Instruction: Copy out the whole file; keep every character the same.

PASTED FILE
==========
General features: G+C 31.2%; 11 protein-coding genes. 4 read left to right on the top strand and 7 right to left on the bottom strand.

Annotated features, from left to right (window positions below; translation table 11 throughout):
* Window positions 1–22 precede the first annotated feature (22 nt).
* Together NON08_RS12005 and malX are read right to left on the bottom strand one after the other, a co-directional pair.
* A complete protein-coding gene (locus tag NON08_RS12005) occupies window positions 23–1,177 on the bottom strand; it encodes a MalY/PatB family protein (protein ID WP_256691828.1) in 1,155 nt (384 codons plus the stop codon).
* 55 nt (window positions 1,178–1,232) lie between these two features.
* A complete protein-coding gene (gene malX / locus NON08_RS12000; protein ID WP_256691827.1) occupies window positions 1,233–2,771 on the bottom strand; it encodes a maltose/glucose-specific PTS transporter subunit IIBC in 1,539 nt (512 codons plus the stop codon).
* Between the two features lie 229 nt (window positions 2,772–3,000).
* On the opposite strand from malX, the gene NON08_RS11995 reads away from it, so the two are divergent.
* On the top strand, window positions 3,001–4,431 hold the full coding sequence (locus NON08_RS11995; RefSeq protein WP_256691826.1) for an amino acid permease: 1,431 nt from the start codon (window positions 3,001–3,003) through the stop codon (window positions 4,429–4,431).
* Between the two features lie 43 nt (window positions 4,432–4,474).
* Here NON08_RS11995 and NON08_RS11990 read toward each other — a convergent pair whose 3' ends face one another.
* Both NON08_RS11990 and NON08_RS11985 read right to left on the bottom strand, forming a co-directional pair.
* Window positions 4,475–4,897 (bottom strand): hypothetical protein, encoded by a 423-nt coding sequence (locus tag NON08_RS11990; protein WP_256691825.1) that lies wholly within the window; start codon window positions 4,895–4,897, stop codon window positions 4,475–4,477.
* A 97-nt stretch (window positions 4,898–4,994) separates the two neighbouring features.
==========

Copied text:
General features: G+C 31.2%; 11 protein-coding genes. 4 read left to right on the top strand and 7 right to left on the bottom strand.

Annotated features, from left to right (window positions below; translation table 11 throughout):
* Window positions 1–22 precede the first annotated feature (22 nt).
* Together NON08_RS12005 and malX are read right to left on the bottom strand one after the other, a co-directional pair.
* A complete protein-coding gene (locus tag NON08_RS12005) occupies window positions 23–1,177 on the bottom strand; it encodes a MalY/PatB family protein (protein ID WP_256691828.1) in 1,155 nt (384 codons plus the stop codon).
* 55 nt (window positions 1,178–1,232) lie between these two features.
* A complete protein-coding gene (gene malX / locus NON08_RS12000; protein ID WP_256691827.1) occupies window positions 1,233–2,771 on the bottom strand; it encodes a maltose/glucose-specific PTS transporter subunit IIBC in 1,539 nt (512 codons plus the stop codon).
* Between the two features lie 229 nt (window positions 2,772–3,000).
* On the opposite strand from malX, the gene NON08_RS11995 reads away from it, so the two are divergent.
* On the top strand, window positions 3,001–4,431 hold the full coding sequence (locus NON08_RS11995; RefSeq protein WP_256691826.1) for an amino acid permease: 1,431 nt from the start codon (window positions 3,001–3,003) through the stop codon (window positions 4,429–4,431).
* Between the two features lie 43 nt (window positions 4,432–4,474).
* Here NON08_RS11995 and NON08_RS11990 read toward each other — a convergent pair whose 3' ends face one another.
* Both NON08_RS11990 and NON08_RS11985 read right to left on the bottom strand, forming a co-directional pair.
* Window positions 4,475–4,897 (bottom strand): hypothetical protein, encoded by a 423-nt coding sequence (locus tag NON08_RS11990; protein WP_256691825.1) that lies wholly within the window; start codon window positions 4,895–4,897, stop codon window positions 4,475–4,477.
* A 97-nt stretch (window positions 4,898–4,994) separates the two neighbouring features.